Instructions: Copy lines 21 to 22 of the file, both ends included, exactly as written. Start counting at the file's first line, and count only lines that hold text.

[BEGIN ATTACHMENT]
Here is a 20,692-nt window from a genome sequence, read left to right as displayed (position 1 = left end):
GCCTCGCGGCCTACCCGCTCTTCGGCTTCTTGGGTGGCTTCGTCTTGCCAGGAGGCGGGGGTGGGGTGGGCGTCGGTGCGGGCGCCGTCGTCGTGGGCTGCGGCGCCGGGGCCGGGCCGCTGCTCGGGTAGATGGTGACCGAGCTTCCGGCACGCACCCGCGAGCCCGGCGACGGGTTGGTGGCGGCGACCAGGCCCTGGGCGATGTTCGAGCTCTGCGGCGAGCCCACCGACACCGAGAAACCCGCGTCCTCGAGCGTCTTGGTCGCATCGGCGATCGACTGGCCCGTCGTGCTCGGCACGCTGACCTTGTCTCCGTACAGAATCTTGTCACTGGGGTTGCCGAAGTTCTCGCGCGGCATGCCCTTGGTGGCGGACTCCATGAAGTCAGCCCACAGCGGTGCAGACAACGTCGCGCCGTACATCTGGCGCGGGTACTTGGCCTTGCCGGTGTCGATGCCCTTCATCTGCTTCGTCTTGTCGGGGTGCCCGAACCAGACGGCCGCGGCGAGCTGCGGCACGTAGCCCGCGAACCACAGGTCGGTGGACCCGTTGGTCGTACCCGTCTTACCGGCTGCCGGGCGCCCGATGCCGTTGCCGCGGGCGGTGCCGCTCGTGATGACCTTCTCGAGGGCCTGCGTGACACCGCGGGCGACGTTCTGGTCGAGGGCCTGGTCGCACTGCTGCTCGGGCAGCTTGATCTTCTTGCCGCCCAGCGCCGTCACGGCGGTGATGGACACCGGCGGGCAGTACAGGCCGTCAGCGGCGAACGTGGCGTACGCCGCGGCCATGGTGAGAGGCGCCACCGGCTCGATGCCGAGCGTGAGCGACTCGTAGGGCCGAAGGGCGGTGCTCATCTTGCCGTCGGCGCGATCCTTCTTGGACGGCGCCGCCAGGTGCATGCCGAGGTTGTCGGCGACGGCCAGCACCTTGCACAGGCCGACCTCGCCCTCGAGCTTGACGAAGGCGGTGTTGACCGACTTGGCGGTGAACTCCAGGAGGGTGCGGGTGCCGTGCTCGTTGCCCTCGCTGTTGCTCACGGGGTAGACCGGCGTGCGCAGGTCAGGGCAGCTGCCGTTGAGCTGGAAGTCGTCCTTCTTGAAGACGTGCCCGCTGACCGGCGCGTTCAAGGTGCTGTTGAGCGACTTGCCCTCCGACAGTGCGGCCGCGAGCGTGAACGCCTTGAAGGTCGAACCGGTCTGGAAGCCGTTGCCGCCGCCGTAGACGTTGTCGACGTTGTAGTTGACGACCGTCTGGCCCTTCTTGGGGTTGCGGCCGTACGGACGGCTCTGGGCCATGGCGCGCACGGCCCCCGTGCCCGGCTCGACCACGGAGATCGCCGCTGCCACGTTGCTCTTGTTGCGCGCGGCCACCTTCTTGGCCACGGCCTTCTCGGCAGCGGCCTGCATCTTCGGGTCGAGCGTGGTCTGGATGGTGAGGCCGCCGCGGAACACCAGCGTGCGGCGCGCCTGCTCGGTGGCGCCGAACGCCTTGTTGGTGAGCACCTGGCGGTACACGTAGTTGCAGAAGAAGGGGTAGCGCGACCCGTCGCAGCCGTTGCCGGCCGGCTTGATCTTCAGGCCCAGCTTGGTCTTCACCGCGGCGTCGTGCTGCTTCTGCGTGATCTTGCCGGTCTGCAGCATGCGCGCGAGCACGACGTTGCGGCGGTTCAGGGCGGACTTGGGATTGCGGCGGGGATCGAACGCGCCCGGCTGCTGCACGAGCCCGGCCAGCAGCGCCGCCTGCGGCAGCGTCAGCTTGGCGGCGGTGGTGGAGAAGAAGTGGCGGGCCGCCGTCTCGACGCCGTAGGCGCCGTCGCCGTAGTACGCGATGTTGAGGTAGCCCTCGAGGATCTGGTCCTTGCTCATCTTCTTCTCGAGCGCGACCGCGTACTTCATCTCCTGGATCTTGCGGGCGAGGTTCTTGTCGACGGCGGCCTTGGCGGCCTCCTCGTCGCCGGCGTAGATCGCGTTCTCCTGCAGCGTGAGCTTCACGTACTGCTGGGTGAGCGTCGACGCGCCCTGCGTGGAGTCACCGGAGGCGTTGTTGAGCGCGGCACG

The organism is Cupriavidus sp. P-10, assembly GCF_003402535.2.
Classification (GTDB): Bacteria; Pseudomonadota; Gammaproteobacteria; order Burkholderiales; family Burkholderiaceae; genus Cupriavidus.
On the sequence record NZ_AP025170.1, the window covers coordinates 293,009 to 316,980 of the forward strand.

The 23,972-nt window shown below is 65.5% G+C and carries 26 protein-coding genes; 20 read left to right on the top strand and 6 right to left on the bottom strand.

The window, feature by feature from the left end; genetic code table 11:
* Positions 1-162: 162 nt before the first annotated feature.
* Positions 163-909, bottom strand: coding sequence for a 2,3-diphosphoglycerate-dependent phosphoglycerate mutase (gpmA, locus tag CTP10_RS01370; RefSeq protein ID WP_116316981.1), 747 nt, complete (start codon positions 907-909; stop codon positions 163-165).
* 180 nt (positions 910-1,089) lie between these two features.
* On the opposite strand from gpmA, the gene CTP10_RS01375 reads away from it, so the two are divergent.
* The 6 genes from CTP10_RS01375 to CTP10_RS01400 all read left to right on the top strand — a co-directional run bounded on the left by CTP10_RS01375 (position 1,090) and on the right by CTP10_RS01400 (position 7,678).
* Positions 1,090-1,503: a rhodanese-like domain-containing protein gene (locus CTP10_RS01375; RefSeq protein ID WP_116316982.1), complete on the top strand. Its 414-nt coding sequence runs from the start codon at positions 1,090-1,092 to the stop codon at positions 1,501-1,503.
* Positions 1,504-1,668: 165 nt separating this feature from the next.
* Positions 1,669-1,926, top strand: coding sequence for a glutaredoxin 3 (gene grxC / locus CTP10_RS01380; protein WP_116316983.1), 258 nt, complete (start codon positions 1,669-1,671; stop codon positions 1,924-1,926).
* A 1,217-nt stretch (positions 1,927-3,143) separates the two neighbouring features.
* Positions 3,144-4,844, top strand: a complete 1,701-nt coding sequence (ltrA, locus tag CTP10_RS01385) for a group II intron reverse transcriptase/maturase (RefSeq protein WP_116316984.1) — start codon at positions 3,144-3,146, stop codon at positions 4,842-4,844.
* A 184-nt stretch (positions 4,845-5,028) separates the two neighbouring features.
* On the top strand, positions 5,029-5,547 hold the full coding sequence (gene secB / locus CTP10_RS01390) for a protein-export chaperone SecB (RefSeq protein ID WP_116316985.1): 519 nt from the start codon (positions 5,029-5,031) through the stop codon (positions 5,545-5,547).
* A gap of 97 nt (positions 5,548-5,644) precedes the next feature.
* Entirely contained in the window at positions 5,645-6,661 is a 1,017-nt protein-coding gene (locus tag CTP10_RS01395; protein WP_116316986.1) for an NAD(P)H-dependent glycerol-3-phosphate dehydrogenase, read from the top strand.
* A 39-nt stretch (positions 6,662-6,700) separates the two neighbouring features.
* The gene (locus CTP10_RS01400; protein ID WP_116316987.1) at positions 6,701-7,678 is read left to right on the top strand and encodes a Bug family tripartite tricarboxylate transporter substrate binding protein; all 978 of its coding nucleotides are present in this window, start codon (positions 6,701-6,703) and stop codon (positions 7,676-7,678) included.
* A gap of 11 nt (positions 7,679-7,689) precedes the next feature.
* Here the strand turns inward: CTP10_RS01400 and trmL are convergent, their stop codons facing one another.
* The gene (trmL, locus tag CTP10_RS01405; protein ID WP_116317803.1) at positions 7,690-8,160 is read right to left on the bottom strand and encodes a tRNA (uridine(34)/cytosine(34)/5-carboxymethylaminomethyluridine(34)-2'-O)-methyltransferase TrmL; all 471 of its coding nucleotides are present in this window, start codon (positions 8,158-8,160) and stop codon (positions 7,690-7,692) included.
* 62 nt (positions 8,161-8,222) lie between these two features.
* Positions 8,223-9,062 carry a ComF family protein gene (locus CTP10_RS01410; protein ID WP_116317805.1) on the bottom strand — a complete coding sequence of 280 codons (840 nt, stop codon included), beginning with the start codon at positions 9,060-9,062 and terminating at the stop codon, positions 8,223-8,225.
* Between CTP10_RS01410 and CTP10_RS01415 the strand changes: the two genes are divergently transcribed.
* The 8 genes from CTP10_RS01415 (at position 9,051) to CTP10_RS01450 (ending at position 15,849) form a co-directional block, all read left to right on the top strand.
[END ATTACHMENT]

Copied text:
* Entirely contained in the window at positions 5,645-6,661 is a 1,017-nt protein-coding gene (locus tag CTP10_RS01395; protein WP_116316986.1) for an NAD(P)H-dependent glycerol-3-phosphate dehydrogenase, read from the top strand.
* A 39-nt stretch (positions 6,662-6,700) separates the two neighbouring features.